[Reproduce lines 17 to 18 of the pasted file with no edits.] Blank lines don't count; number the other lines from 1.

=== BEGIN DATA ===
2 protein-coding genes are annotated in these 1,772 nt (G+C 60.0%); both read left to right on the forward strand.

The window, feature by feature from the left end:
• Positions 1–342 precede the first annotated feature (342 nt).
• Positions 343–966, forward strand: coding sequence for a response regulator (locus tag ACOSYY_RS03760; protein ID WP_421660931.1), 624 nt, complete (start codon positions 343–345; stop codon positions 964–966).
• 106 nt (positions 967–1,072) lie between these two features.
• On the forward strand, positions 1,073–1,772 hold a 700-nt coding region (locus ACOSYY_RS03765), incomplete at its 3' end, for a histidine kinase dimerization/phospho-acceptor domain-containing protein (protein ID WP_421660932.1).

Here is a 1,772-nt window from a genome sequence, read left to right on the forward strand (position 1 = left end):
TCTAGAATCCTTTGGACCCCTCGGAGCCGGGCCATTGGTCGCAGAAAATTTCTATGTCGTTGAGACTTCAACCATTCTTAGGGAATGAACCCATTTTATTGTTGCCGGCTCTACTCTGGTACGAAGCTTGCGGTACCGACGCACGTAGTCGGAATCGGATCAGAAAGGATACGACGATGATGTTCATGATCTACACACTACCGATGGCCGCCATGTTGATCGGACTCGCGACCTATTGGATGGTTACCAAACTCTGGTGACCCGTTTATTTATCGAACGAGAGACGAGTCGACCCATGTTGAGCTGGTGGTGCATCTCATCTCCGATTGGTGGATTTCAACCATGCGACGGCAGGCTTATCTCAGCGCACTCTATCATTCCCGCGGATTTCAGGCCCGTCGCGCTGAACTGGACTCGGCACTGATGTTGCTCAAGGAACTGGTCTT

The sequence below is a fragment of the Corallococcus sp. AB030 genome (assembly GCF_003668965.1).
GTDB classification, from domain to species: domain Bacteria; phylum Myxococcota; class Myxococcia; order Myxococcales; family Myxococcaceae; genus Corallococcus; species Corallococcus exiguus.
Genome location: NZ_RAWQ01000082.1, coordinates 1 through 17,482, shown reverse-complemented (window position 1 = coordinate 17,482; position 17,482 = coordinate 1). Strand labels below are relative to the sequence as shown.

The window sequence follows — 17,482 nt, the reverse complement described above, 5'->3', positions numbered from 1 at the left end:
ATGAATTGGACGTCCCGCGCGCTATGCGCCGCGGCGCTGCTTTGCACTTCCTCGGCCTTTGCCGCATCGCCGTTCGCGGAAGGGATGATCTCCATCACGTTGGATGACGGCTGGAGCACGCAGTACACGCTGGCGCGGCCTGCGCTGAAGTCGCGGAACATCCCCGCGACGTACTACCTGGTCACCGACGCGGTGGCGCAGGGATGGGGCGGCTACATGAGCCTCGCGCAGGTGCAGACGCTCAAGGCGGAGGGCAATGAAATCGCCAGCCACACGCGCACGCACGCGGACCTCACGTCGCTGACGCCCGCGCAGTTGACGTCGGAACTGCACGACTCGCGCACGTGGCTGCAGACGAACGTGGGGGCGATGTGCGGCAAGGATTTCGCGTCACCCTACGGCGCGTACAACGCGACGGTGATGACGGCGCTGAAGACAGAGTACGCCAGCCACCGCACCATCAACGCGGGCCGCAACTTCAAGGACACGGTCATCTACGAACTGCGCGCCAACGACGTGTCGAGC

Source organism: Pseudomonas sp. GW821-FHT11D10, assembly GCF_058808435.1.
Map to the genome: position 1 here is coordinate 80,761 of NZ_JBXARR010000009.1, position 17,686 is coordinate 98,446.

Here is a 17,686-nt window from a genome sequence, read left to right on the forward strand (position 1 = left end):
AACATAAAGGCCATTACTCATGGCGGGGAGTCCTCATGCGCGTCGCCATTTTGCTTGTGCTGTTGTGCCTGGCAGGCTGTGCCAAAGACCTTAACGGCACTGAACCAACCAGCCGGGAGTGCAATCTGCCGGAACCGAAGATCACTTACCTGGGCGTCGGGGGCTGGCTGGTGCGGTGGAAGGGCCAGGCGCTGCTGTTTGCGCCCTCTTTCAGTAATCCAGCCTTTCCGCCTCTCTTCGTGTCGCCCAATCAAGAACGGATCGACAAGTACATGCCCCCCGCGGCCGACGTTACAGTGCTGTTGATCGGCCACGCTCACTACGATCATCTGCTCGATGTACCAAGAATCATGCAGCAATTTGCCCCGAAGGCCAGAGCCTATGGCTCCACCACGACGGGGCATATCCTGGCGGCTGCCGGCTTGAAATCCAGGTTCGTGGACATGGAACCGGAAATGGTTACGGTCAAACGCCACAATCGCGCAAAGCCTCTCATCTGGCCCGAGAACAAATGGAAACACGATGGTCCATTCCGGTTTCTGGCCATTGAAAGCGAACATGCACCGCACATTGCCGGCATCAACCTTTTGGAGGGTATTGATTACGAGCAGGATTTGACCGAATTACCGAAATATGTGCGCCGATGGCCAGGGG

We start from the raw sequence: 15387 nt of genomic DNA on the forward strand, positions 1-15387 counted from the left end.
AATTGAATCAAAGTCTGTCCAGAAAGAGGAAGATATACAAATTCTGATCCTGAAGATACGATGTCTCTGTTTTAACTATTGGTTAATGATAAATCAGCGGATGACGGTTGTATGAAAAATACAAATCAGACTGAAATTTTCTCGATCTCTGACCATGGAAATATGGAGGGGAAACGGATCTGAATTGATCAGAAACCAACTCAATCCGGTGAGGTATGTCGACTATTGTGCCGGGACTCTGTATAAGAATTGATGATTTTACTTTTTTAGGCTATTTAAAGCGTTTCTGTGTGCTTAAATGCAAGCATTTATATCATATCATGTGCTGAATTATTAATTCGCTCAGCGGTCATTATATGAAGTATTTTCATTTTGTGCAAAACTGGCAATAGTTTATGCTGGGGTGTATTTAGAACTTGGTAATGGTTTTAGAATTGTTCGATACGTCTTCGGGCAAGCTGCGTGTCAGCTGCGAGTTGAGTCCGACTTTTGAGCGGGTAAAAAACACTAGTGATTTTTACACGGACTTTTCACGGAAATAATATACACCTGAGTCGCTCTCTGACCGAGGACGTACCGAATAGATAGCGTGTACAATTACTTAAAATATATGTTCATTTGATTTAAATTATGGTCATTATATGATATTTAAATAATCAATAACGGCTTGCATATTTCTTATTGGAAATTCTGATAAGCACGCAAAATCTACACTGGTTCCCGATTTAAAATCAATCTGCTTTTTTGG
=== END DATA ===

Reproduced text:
AACATAAAGGCCATTACTCATGGCGGGGAGTCCTCATGCGCGTCGCCATTTTGCTTGTGCTGTTGTGCCTGGCAGGCTGTGCCAAAGACCTTAACGGCACTGAACCAACCAGCCGGGAGTGCAATCTGCCGGAACCGAAGATCACTTACCTGGGCGTCGGGGGCTGGCTGGTGCGGTGGAAGGGCCAGGCGCTGCTGTTTGCGCCCTCTTTCAGTAATCCAGCCTTTCCGCCTCTCTTCGTGTCGCCCAATCAAGAACGGATCGACAAGTACATGCCCCCCGCGGCCGACGTTACAGTGCTGTTGATCGGCCACGCTCACTACGATCATCTGCTCGATGTACCAAGAATCATGCAGCAATTTGCCCCGAAGGCCAGAGCCTATGGCTCCACCACGACGGGGCATATCCTGGCGGCTGCCGGCTTGAAATCCAGGTTCGTGGACATGGAACCGGAAATGGTTACGGTCAAACGCCACAATCGCGCAAAGCCTCTCATCTGGCCCGAGAACAAATGGAAACACGATGGTCCATTCCGGTTTCTGGCCATTGAAAGCGAACATGCACCGCACATTGCCGGCATCAACCTTTTGGAGGGTATTGATTACGAGCAGGATTTGACCGAATTACCGAAATATGTGCGCCGATGGCCAGGGG

We start from the raw sequence: 15387 nt of genomic DNA on the forward strand, positions 1-15387 counted from the left end.